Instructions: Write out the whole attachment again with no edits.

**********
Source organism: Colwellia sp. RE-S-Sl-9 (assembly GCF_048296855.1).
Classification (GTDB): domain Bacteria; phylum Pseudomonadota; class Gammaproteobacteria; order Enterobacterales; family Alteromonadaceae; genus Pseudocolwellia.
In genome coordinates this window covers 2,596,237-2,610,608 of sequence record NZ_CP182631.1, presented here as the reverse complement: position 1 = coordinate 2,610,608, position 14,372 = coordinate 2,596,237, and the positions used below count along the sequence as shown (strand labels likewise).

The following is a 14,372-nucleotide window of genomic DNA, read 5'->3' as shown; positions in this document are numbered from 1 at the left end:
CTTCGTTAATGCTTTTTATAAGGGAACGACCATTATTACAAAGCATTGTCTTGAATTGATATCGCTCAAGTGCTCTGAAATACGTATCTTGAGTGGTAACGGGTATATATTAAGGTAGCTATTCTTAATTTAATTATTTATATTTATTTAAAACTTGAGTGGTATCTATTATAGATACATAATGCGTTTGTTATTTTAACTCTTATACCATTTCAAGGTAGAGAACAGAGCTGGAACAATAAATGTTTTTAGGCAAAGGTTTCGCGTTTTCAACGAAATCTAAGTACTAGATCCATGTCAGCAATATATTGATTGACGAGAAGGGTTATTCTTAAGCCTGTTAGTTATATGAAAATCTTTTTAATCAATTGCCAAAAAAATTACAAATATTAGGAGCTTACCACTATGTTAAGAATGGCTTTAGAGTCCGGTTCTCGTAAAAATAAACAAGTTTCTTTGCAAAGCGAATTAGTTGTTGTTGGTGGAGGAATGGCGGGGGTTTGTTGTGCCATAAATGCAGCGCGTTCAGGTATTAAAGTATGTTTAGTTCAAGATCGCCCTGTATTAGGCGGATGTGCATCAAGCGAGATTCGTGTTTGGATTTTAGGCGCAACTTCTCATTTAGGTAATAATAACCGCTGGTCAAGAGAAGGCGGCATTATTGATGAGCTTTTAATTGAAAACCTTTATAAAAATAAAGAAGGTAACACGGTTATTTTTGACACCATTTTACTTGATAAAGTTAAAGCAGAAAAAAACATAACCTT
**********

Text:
Source organism: Colwellia sp. RE-S-Sl-9 (assembly GCF_048296855.1).
Classification (GTDB): domain Bacteria; phylum Pseudomonadota; class Gammaproteobacteria; order Enterobacterales; family Alteromonadaceae; genus Pseudocolwellia.
In genome coordinates this window covers 2,596,237-2,610,608 of sequence record NZ_CP182631.1, presented here as the reverse complement: position 1 = coordinate 2,610,608, position 14,372 = coordinate 2,596,237, and the positions used below count along the sequence as shown (strand labels likewise).

The following is a 14,372-nucleotide window of genomic DNA, read 5'->3' as shown; positions in this document are numbered from 1 at the left end:
CTTCGTTAATGCTTTTTATAAGGGAACGACCATTATTACAAAGCATTGTCTTGAATTGATATCGCTCAAGTGCTCTGAAATACGTATCTTGAGTGGTAACGGGTATATATTAAGGTAGCTATTCTTAATTTAATTATTTATATTTATTTAAAACTTGAGTGGTATCTATTATAGATACATAATGCGTTTGTTATTTTAACTCTTATACCATTTCAAGGTAGAGAACAGAGCTGGAACAATAAATGTTTTTAGGCAAAGGTTTCGCGTTTTCAACGAAATCTAAGTACTAGATCCATGTCAGCAATATATTGATTGACGAGAAGGGTTATTCTTAAGCCTGTTAGTTATATGAAAATCTTTTTAATCAATTGCCAAAAAAATTACAAATATTAGGAGCTTACCACTATGTTAAGAATGGCTTTAGAGTCCGGTTCTCGTAAAAATAAACAAGTTTCTTTGCAAAGCGAATTAGTTGTTGTTGGTGGAGGAATGGCGGGGGTTTGTTGTGCCATAAATGCAGCGCGTTCAGGTATTAAAGTATGTTTAGTTCAAGATCGCCCTGTATTAGGCGGATGTGCATCAAGCGAGATTCGTGTTTGGATTTTAGGCGCAACTTCTCATTTAGGTAATAATAACCGCTGGTCAAGAGAAGGCGGCATTATTGATGAGCTTTTAATTGAAAACCTTTATAAAAATAAAGAAGGTAACACGGTTATTTTTGACACCATTTTACTTGATAAAGTTAAAGCAGAAAAAAACATAACCTT